The Active Record pattern combines data access and domain logic. Over time, an Active Record class can accumulate a large amount of query methods. Moving these methods into a separate object can result in smaller, more cohesive domain objects.
Here’s an Active Record class with a few queries (for simplicity, there’s only two):
Let’s move these queries to another object:
Instead of naming this object something like
RdbLoanDAO, we used a word from the domain. Words like “repository” and “DAO” are implementation details. By including vocabulary from the domain, we create a richer domain model.
I used a module because there’s no state; only behavior. Without state, you only need one instance. Using a class would communicate that you could instantiate a
Lender, which would be useless. When you only have behavior, a module is all you need.
One tradeoff from moving these queries out of
Loan is that
Lender is now dependent on some of
Loan‘s attributes (specifically,
repaid). However, this dependency is ok because these attributes are part of
Loan‘s public interface.
Test this module using mini-integration tests. Instead of mocking out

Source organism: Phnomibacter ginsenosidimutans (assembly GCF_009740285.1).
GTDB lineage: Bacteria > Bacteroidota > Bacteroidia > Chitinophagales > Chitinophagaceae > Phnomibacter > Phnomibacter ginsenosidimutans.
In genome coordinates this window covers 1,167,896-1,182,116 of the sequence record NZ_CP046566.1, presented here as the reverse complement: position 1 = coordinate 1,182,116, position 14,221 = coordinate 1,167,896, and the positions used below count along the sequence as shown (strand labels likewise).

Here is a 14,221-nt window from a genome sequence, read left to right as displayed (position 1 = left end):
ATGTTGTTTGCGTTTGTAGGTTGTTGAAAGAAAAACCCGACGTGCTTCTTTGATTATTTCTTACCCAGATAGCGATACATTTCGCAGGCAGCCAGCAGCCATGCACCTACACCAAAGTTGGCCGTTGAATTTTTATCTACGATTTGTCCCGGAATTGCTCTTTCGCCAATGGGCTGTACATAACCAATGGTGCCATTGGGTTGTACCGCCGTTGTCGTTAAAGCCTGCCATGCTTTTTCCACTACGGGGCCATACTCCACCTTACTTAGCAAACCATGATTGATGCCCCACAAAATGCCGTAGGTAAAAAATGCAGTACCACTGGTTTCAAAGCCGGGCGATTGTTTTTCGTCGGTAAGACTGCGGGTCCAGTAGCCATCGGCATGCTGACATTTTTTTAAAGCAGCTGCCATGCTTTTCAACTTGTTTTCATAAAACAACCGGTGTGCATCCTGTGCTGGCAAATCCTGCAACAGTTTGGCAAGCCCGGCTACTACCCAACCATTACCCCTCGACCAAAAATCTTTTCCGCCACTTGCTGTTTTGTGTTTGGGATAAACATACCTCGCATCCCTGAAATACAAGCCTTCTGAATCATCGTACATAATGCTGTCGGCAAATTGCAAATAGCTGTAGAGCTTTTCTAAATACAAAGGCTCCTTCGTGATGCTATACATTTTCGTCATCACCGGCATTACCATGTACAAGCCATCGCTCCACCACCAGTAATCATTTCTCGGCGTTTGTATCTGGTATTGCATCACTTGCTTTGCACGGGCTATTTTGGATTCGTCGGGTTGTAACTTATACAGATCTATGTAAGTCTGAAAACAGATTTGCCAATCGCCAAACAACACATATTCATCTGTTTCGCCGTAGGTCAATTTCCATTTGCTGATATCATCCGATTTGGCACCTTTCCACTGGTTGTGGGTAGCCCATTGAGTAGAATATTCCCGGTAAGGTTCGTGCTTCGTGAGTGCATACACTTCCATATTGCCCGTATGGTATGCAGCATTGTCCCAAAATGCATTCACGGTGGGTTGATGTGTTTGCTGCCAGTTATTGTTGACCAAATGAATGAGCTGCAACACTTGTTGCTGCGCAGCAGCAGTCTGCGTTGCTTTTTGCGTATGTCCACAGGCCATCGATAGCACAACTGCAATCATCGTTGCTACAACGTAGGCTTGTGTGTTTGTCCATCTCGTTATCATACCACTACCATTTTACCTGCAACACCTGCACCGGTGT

Loan, rely on the real
Loan object and its database. Test it as if this method was on
Here’s another example (again, for simplicity, this example only contains one query):
Let’s move this query to a new
And one last example:
We can move this into a
When Should I Do This?
Use this refactoring when the majority of an Active Record class consists of queries. The key to this refactoring is finding a good name for the new object. Take your time and don’t fall back on old habits. Avoiding pattern names in class names is a good way to get fellow developers on board with this refactoring.
This refactoring only addresses persistence concerns at the class-level. Active Record objects still have instance-level persistence methods (e.g., #save, #update_attributes, #destroy). By only refactoring class behavior, you can gradually move away from Active Record.